A recent decision from New York's First Judicial Department now allows for service by mail to Canada.
What You Need To Know
Lawsuits filed in all New York state courts can be served on Canadian parties by mail.
This recent decision aligns practice in New York’s busiest commercial court in Manhattan with the rest of New York state courts.
For signatories including Canada and the United States, the Hague Convention on the Service Abroad of Judicial and Extrajudicial Documents governs the method by which court documents for a litigation in one country are properly delivered to parties in another country.
Many jurisdictions have interpreted Article 10(a) of the Hague Convention to permit service of process—the delivery of documents initiating a lawsuit—to be made by mail if the defendant's country has not objected to such service. Because Canada has not objected to service by mail, a plaintiff in numerous U.S. jurisdictions can serve a lawsuit simply by mailing the initial documents to a Canadian defendant.
One jurisdiction that did not allow service by mail, however, was New York's First Judicial Department, which includes the state courts located in Manhattan. The First Department has been an outlier for several years compared with the other state and federal courts in New York, all of which have allowed process to be served by mail in countries that do not object.1 And the fact that New York’s highest court had not resolved the conflict between the First Department and the other Judicial Departments created some uncertainty on this issue throughout the state.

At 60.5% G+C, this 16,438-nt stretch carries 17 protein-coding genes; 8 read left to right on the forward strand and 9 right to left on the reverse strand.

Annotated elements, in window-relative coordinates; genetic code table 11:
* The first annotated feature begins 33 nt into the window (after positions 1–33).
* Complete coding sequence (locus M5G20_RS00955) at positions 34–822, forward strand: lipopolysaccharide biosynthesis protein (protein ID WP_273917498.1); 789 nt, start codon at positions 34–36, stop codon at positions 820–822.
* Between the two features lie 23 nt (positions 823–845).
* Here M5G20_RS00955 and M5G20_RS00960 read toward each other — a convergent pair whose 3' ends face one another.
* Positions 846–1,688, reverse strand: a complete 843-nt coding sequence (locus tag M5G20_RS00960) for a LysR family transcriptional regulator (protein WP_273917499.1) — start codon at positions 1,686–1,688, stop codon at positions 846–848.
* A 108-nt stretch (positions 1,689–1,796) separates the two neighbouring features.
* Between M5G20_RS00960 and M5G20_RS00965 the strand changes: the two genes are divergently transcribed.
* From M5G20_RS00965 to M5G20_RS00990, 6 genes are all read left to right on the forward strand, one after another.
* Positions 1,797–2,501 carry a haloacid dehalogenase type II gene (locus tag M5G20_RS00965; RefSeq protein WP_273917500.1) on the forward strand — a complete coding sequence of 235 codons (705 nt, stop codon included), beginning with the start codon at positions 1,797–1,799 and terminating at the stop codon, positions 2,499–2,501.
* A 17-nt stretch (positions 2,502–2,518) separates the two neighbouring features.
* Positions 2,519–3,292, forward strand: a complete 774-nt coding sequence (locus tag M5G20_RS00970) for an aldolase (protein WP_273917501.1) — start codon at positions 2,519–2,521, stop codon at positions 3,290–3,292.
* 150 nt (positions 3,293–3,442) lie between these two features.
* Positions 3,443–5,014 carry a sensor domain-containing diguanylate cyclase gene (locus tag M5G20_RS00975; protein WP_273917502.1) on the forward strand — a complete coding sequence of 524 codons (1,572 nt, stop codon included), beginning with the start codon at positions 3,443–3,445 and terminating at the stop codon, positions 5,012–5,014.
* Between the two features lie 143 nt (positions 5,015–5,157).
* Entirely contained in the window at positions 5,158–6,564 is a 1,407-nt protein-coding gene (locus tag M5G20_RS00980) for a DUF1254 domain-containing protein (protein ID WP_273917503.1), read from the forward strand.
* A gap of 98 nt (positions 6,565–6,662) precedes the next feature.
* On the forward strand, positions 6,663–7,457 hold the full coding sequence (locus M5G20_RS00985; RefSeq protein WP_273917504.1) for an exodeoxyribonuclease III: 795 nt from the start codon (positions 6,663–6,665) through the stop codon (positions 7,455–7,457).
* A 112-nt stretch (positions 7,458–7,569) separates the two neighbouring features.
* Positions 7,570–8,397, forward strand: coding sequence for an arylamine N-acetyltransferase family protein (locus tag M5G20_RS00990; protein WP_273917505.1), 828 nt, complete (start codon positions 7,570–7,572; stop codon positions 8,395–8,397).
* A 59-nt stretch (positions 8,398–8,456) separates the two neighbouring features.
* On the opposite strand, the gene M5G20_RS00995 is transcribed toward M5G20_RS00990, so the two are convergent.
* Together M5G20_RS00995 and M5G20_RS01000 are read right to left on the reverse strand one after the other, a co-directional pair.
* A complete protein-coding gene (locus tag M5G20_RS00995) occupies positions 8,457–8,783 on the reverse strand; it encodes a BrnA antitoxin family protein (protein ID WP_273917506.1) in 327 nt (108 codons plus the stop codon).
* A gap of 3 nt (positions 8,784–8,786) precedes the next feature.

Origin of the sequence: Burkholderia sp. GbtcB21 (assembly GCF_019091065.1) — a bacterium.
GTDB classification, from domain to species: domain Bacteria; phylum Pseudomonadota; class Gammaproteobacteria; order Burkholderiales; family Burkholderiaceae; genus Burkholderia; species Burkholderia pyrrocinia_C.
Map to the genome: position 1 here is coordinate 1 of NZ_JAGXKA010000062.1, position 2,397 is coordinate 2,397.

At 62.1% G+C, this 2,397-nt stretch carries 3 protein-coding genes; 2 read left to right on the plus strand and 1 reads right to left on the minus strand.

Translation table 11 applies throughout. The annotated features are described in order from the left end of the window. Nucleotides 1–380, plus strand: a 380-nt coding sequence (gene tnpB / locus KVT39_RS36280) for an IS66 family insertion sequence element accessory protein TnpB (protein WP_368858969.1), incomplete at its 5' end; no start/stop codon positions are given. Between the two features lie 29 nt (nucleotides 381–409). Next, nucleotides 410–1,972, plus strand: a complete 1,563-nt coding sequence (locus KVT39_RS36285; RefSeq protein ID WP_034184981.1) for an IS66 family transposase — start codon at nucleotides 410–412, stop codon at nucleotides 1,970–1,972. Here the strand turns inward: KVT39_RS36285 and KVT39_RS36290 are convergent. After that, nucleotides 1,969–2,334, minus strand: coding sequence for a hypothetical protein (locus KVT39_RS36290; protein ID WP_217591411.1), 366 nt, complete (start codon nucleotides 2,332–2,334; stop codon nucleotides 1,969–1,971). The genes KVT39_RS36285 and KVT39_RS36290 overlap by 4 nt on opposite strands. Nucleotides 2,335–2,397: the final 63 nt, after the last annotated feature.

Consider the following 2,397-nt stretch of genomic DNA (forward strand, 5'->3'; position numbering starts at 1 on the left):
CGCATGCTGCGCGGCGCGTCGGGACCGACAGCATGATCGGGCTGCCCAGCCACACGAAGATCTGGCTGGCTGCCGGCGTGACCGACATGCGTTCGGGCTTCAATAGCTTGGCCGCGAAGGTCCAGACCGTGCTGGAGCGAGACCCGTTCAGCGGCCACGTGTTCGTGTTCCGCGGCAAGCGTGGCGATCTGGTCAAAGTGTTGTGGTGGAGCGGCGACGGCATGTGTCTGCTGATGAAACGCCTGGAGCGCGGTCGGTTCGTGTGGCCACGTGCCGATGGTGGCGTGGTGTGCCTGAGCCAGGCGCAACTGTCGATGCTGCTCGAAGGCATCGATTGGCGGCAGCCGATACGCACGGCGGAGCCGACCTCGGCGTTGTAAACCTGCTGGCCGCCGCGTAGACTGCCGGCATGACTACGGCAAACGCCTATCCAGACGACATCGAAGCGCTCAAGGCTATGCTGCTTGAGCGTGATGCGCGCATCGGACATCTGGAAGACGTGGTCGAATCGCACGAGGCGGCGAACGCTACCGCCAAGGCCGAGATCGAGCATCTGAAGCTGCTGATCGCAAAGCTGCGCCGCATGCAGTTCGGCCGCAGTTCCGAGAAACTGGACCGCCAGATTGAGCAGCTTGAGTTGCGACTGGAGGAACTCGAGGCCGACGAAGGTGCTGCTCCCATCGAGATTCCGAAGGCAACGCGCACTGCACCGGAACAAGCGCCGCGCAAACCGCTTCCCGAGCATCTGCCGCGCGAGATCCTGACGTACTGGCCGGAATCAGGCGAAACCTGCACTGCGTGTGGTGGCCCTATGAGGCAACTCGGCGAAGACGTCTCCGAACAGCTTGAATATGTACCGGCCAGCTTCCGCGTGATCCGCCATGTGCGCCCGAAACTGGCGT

In Mutual Benefits Offshore Fund v. Zeltser, the First Department Appellate Division recently decided to "join our sister Departments and hold that service of process by mail 'directly to persons abroad' is authorized by article 10(a) of the Hague Convention . . . so long as the destination state does not object to such service."2 The court provided no reasoning for its about-face, but implicitly overruled its previous conclusion that "service" of process initiating a lawsuit is not encompassed by Article 10(a), which allows parties to "send" judicial documents through postal channels to non-objecting countries.
1 The state courts located in the other boroughs of New York City—Brooklyn, Queens and Staten Islandare within the Second Department, which has permitted service of process by mail to non-objecting countries since at least 2005. See Fernandez v. Univan Leasing, 790 N.Y.S.2d 155 (App. Div. 2005).
2 37 N.Y.S.3d 1, 1 (App. Div. 2016).
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